Prosecutors charged [Ryan] Newell, 26, with five misdemeanors Thursday, including stalking and three counts of criminal use of a firearm in an incident involving the Phelps family of Topeka's Westboro Baptist Church. He also was charged with false impersonation of a law enforcement officer. . .I've already seen sentiments along the lines that the police should've looked the other way and allowed him to shoot some people, that the WBC's protests should be banned on the grounds that they will provoke this kind of reaction, even that the members of Westboro should have their children taken away because their protests are subjecting them to violence. Probably no body of people comes as close to being universally reviled in the United States as the WBC, but even so the idea that this justifies murdering them is too insane for me to contemplate. I can't even giggle sarcastically about the idea, though I fully understand people's reasons for loathing the group.
Sedgwick County sheriff's detectives arrested Newell mid-morning Tuesday in the Wichita City Hall parking lot after a detective saw him following a van that carried Westboro church members.
The church members were meeting in City Hall with police officials. Detectives found Newell in a vehicle backed into a parking space. In the vehicle, investigators found two handguns, a rifle and more than 90 rounds of ammunition, sources have said.
The stalking charge accuses Newell of actions targeted at Westboro members and putting them in fear for their safety.
The weapons charges accuse him of unlawfully carrying and concealing or possessing with "intent to use" an M4 rifle, .45-caliber Glock handgun and .38-caliber Smith and Wesson handgun.
"I just can't imagine him wanting to hurt anybody," his grandmother, Bonnie Crosby, said.
Agents with the federal Bureau of Alcohol, Tobacco, Firearms and Explosives went to Newell's home, and his wife turned over items — including firearms — to law enforcement, said a source close to the investigation.
Newell, who appeared in the courtroom through a video connection with the Sedgwick County Jail, was seated in a wheelchair and was wearing an orange jail jumpsuit. He was ordered to have no contact with members of the Westboro Baptist Church or the Phelps family.
Two lawyers appeared in court offering to represent Newell, who grew up in Goddard. He told Judge Ben Burgess that he had also received offers from a number of other lawyers.
Burgess quipped, "The more the merrier, I suppose."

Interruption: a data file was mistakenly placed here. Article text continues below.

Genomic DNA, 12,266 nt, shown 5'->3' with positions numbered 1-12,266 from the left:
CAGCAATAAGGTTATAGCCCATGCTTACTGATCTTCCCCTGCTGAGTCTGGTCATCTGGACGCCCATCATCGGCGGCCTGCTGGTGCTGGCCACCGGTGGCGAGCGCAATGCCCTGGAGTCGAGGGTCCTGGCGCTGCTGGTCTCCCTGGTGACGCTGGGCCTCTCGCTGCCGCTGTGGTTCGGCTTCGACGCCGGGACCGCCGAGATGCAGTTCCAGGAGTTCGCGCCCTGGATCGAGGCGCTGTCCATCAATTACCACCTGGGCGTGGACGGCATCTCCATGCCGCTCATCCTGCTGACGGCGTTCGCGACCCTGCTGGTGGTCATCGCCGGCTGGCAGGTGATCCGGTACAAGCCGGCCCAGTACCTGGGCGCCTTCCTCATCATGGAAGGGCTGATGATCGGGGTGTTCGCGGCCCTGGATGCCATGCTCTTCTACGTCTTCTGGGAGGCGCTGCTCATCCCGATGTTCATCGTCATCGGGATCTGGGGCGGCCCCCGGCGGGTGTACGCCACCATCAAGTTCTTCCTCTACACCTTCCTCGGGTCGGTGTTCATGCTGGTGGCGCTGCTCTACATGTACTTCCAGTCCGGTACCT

Newell remains in jail on $500,000 bond.
I've been aware of the WBC before most people outside of Kansas, probably, given that they showed up at my brother's 1995 law school graduation at the University of Kansas in Lawrence. Guess they thought someone gay was graduating? I was in high school at the time and wanted to confront them, but my mom said it would be a really bad idea. They've gained steadily in notoriety over the years, first rocketing into it in 1998 with their protest of Matthew Shepherd's funeral and subsequent funerals of gays waving signs declaring that God hates fags, and then in 2005 when they started protesting funerals of soldiers who had died in Afghanistan and Iraq on the grounds that their deaths are punishments from the Lord for the country's moral decline. I think pretty much everyone knows who their patriarch Fred Phelps is by now. He's a former civil rights attorney who attended the same law school as my father (though not at the same time) but was disbarred and apparently went a bit insane. He has thirteen children, four of whom are estranged from the family, and I believe the rest have been trained up as diligent sign-waving homophobes. People make parties out of counter-protesting them now-- they show up in crazy costumes waving signs of their own, usually vastly out-number the WBC crowd (not a big church population), and have a grand time. But the WBC's practice of protesting the funerals of soldiers has infuriated people to the point that the Supreme Court is currently trying to decide whether they have the right to do so.
That being the case...with these claims that their right to protest in general should be taken away, and even that their children should be taken from them, I'm hearing "Ground Zero mosque! OMG!" all over again. It's the heckler's veto-- the argument that we can restrict people's freedom of speech on the grounds that it may provoke violence. Effectively, it allows people who are willing to be violent to restrict the rights of those whose speech they would use as justification for violence, by punishing the speech rather than the violent response. We cannot do that, whether the speech in question is admirable or despicable. Hecklers are people who prevent the speech of others by drowning them out. Violence attempts to silence others by frightening them, physically incapacitating them, or in the case of a heckler's veto by getting the government to outlaw certain kinds of speech in the name of their own protection. It really disturbs me that, hated as the WBC is, people would leap to this conclusion upon hearing that a potential candidate has stepped up to the plate. Contributing to this man's defense or expressing "wry" disappointment that he didn't actually kill anyone, to my eyes, looks like an expression of sympathy for his actions and gratitude that someone (not us, of course) was willing to show up and do the dirty work. Rather like the remarks at various points between half-hearted condemnation and whole-hearted support that came from various pro-life activists when Scott Roeder murdered Dr. George Tiller last year, also in Wichita.
Everything about that is wrong to me. I can't be that kind of cheerleader, no matter who the gun is aimed at. And I can't use the fact that someone else is willing to aim the gun as justification for legally preventing his target from doing whatever is angering him (and maybe me) so badly.